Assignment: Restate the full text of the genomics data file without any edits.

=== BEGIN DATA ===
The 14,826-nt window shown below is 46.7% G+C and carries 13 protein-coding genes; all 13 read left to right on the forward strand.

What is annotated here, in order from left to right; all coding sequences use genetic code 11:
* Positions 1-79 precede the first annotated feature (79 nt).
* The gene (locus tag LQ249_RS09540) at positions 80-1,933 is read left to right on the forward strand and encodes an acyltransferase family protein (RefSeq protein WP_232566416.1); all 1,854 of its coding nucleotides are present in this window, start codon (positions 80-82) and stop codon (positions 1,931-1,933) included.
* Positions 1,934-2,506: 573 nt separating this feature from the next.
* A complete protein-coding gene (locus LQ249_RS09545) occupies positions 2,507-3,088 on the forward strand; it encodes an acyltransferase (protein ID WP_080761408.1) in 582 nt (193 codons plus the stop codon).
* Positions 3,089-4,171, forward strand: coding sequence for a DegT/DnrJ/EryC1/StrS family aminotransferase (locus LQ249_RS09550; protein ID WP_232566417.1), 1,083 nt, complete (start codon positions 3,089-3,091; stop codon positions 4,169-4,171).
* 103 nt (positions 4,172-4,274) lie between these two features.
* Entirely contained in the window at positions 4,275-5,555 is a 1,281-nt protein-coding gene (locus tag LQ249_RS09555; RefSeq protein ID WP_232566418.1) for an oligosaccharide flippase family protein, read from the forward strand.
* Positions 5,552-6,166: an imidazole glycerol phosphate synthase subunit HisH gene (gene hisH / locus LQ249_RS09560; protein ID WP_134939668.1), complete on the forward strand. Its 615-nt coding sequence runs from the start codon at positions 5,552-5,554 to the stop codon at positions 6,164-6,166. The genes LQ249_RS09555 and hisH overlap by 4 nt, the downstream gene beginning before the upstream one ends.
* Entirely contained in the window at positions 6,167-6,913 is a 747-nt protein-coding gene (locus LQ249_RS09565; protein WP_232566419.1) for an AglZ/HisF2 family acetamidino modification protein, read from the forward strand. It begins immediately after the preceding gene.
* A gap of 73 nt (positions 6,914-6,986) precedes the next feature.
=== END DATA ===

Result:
The 14,826-nt window shown below is 46.7% G+C and carries 13 protein-coding genes; all 13 read left to right on the forward strand.

What is annotated here, in order from left to right; all coding sequences use genetic code 11:
* Positions 1-79 precede the first annotated feature (79 nt).
* The gene (locus tag LQ249_RS09540) at positions 80-1,933 is read left to right on the forward strand and encodes an acyltransferase family protein (RefSeq protein WP_232566416.1); all 1,854 of its coding nucleotides are present in this window, start codon (positions 80-82) and stop codon (positions 1,931-1,933) included.
* Positions 1,934-2,506: 573 nt separating this feature from the next.
* A complete protein-coding gene (locus LQ249_RS09545) occupies positions 2,507-3,088 on the forward strand; it encodes an acyltransferase (protein ID WP_080761408.1) in 582 nt (193 codons plus the stop codon).
* Positions 3,089-4,171, forward strand: coding sequence for a DegT/DnrJ/EryC1/StrS family aminotransferase (locus LQ249_RS09550; protein ID WP_232566417.1), 1,083 nt, complete (start codon positions 3,089-3,091; stop codon positions 4,169-4,171).
* 103 nt (positions 4,172-4,274) lie between these two features.
* Entirely contained in the window at positions 4,275-5,555 is a 1,281-nt protein-coding gene (locus tag LQ249_RS09555; RefSeq protein ID WP_232566418.1) for an oligosaccharide flippase family protein, read from the forward strand.
* Positions 5,552-6,166: an imidazole glycerol phosphate synthase subunit HisH gene (gene hisH / locus LQ249_RS09560; protein ID WP_134939668.1), complete on the forward strand. Its 615-nt coding sequence runs from the start codon at positions 5,552-5,554 to the stop codon at positions 6,164-6,166. The genes LQ249_RS09555 and hisH overlap by 4 nt, the downstream gene beginning before the upstream one ends.
* Entirely contained in the window at positions 6,167-6,913 is a 747-nt protein-coding gene (locus LQ249_RS09565; protein WP_232566419.1) for an AglZ/HisF2 family acetamidino modification protein, read from the forward strand. It begins immediately after the preceding gene.
* A gap of 73 nt (positions 6,914-6,986) precedes the next feature.